November 04 2017 by Brantley Henson
It’s not often that scientists are able to outperform nature, especially when it comes to protein functionality. After all, evolution has had millions upon millions of years to hone natural proteins to perfection. However, a group of researchers from Lawrence Livermore National Laboratory, Northeastern University in Boston, and UC Merced have recently managed to make more efficient cell membrane protein analogs using synthetic carbon nanotubes (CNTs).
High Efficiency Porins
The scientists were successful in creating a high functioning synthetic aquaporin. Aquaporins are proteins found in cell membranes that serve as channels to transport water and some small ions into and out of the cell. The efficiency with which aquaporins are able to selectively transport water motivated researchers to develop a synthetic bioinspired water channel. The end result: development of narrow CNTs that, when integrated into a lipid bilayer like those found in a cell membrane, has a water permeability 6 times greater than that of the naturally occurring water transport protein Aquaporin-1 (AQP1). Their work was published in the journal Science.
Nano's Advantage over Natural Proteins
So how exactly can a CNT outperform AQP1? As water nears the 0.3 nm pore formed by AQP1, a hydrophobic narrow channel forces water molecules to move through it in a single file line. At the molecular level, this requires each water molecule to reduce the number of hydrogen bonds it has with neighboring molecules to facilitate an easy flow through the channel. However, this system is not perfect. Proteins by their nature are composed of amino acid residues that interact with water. As water passes through the protein channel, momentary hydrogen bonds form and break between H2O and amino acid residues found in the aquaporin structure. This slows the rate at which water can pass through the aquaporin. In the synthetic CNT porin the channel is similarly narrow at 0.8 nm and hydrophobic, but is “atomically smooth”. The smoothness of the channel prevents hydrogen bonding from occurring between the water and the CNT itself. It is this smoothness that sets the synthetic channel apart from its naturally occurring analog, resulting in a higher permeability.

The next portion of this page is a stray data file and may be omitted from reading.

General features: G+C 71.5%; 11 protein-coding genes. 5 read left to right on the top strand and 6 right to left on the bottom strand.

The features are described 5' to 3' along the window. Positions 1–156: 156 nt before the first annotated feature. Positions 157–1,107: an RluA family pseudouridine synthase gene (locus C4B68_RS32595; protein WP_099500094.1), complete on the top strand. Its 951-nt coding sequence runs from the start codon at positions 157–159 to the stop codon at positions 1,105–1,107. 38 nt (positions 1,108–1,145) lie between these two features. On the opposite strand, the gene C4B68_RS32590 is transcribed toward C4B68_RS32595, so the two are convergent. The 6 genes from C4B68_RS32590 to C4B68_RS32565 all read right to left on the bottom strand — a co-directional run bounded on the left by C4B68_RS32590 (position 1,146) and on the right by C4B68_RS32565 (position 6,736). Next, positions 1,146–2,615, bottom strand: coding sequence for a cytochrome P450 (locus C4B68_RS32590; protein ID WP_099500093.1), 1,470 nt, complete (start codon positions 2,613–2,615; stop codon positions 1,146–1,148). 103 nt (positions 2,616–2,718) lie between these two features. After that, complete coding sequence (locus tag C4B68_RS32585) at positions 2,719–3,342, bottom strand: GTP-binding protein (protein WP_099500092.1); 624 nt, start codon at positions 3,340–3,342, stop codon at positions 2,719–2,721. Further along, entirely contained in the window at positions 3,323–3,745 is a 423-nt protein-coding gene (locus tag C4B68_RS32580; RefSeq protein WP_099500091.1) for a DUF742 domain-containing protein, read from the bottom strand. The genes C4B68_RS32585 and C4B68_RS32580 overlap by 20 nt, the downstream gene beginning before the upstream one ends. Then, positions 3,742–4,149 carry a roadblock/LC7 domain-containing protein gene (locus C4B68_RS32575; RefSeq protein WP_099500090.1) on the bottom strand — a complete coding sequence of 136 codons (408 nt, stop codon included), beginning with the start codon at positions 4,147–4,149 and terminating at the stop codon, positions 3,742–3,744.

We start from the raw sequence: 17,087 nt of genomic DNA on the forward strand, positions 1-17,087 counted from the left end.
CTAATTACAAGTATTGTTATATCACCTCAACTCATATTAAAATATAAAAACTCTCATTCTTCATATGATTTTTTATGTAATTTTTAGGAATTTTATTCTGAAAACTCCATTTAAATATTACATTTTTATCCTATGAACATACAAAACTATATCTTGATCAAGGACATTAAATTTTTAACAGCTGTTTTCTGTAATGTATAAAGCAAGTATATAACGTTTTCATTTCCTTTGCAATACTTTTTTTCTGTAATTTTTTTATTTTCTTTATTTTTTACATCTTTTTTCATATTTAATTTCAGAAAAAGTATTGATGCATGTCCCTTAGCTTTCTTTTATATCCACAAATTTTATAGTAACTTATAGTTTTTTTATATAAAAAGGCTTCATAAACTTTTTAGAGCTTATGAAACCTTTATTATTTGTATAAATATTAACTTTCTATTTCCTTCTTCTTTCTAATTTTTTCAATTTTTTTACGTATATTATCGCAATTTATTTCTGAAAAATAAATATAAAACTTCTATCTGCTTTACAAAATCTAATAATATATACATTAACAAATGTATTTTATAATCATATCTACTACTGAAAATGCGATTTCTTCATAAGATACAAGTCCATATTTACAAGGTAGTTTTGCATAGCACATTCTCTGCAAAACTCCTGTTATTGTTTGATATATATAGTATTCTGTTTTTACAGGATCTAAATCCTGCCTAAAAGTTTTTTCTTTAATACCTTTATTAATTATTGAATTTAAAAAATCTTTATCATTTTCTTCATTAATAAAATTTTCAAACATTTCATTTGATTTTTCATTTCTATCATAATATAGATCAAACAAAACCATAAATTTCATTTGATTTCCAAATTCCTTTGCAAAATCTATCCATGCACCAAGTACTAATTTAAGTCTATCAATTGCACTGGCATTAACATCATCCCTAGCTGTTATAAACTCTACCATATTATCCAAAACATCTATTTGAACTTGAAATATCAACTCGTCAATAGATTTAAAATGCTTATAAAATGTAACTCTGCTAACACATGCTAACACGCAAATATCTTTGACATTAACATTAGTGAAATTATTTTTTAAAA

A single chain of water molecules lines the cavity inside a carbon nanotube porin, which is embedded in a lipid bilayer. Image by: Y. Zhang and Alex Noy/LLNL.
The researchers found that narrow CNTs not only transport water more efficiently, but also had the capability for selective ion transport. A charge potential can be applied to the opening of the CNT channel causing unidirectional selective transport of ions across the membrane. This implies the CNTs could also be used as a switchable ionic diode.
The applications of this technology are far reaching, including the promise for improved water purification. The authors of this study point out that the CNT porins could improve the efficiency and scalability of high-flux desalination membranes used in the production of fresh water. This would potentially mitigating global fresh water shortages due to rising demands.
- Tunuguntla, Ramya H., et al. "Enhanced water permeability and tunable ion selectivity in subnanometer carbon nanotube porins." Science 357.6353 (2017): 792-796. DOI: 10.1126/science.aan2438